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Intestinal absorption of bile acids in the rabbit: Different transport rates in jejunum and ileum

Authors
Journal
Gastroenterology
0016-5085
Publisher
Elsevier
Volume
110
Issue
2
Identifiers
DOI: 10.1053/gast.1996.v110.pm8566593

Abstract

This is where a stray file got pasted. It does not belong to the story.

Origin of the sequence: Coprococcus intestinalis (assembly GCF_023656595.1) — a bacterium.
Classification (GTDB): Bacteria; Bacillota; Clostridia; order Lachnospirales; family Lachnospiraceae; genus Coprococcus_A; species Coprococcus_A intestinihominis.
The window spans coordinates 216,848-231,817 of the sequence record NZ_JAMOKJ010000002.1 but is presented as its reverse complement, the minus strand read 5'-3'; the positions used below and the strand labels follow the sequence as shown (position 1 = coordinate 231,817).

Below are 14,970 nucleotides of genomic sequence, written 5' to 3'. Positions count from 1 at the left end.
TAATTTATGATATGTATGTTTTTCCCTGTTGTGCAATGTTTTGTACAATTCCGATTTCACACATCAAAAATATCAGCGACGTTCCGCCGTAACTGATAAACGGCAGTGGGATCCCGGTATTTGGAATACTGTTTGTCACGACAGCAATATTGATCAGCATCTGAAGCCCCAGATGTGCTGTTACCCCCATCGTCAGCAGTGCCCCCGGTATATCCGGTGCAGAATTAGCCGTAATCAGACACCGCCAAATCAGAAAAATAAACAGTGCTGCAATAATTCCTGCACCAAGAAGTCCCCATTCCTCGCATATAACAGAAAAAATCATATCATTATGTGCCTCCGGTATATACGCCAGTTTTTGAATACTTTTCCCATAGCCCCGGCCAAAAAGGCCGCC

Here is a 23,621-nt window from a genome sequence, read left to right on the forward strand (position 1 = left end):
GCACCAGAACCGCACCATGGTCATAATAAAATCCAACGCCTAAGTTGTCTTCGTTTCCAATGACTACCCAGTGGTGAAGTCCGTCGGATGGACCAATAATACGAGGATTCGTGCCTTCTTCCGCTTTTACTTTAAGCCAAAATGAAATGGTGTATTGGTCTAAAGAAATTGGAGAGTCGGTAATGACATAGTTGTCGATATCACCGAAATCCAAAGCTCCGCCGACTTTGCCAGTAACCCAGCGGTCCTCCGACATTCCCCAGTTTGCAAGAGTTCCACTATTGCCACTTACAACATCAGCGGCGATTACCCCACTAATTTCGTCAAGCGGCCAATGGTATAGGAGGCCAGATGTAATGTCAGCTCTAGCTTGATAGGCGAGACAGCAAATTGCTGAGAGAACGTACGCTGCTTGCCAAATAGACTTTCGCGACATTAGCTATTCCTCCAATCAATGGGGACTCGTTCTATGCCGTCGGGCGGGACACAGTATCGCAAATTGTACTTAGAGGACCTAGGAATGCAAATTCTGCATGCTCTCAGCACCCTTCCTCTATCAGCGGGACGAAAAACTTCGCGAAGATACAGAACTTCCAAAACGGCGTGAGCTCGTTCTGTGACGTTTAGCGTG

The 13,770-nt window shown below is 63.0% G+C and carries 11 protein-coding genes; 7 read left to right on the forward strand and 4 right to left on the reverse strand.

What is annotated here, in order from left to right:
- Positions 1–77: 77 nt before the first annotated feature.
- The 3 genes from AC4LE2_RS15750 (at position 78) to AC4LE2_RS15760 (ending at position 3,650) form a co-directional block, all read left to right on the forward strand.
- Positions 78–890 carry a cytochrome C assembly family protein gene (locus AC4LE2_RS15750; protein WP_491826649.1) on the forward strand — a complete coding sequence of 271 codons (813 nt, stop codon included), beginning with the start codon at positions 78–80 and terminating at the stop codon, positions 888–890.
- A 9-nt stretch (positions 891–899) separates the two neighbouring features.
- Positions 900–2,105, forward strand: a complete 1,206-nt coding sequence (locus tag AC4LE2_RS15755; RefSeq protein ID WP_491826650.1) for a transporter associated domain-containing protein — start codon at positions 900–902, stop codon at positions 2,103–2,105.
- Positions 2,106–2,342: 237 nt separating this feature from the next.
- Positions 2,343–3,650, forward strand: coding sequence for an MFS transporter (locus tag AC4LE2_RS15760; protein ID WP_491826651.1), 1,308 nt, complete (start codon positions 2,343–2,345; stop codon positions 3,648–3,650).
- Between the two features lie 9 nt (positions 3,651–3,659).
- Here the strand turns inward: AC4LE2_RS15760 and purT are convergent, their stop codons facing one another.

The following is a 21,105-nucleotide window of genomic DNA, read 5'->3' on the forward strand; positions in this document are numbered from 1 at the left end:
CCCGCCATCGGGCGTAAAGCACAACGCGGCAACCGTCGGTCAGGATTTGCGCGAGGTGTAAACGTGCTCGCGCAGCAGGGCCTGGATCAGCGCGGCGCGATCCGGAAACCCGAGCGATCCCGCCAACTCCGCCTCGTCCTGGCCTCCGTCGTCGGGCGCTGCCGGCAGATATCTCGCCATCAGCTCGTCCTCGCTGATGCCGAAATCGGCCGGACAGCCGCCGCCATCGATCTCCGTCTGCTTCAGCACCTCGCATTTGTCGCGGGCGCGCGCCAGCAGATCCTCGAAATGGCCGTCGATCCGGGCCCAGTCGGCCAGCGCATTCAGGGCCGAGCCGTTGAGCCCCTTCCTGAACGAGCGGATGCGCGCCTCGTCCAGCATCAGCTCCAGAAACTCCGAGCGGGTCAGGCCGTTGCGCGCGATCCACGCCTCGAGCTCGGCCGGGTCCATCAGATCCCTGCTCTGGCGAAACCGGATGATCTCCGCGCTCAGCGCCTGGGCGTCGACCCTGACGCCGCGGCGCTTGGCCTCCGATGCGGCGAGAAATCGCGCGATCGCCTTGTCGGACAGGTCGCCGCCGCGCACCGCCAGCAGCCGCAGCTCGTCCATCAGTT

Abstract BACKGROUND & AIMS: A direct comparison of jejunal and ileal absorption rates of bile acids has not been reported. The aim of this study was to compare the relative transport rates of different bile acids in the jejunum and ileum. METHODS: Jejunal and ileal rabbit intestinal segments were separately perfused with bile acid solutions, and dose- response curves were obtained for taurocholate, ursodeoxycholate, chenodeoxycholate, deoxycholate, and their glycoconjugates. Membrane fluidity and bile acid transport were assessed in brush border membrane vesicles. RESULTS: Taurocholate showed active transport in the ileum and no transport in the jejunum. Unconjugated bile acids showed passive diffusion in the two tracts, whereas glycoconjugated bile acids showed both components of transport in the ileum and passive diffusion in the jejunum (lower in the latter). A higher membrane fluidity and lower cholesterol-to-phospholipid ratio were found in the jejunum. Ursodeoxycholate reduced bile acid uptake into membrane vesicles from both ileum and jejunum. CONCLUSIONS: Active transport is limited to the ileum. Passive diffusion is higher through a less fluid membrane with a higher cholesterol-to-phospholipid ratio in the ileum than in the jejunum. Ursodeoxycholate inhibition may be at the level of a facilitated, sodium-independent diffusion in the jejunum. (Gastroenterology 1996 Feb;110(2):459-68)

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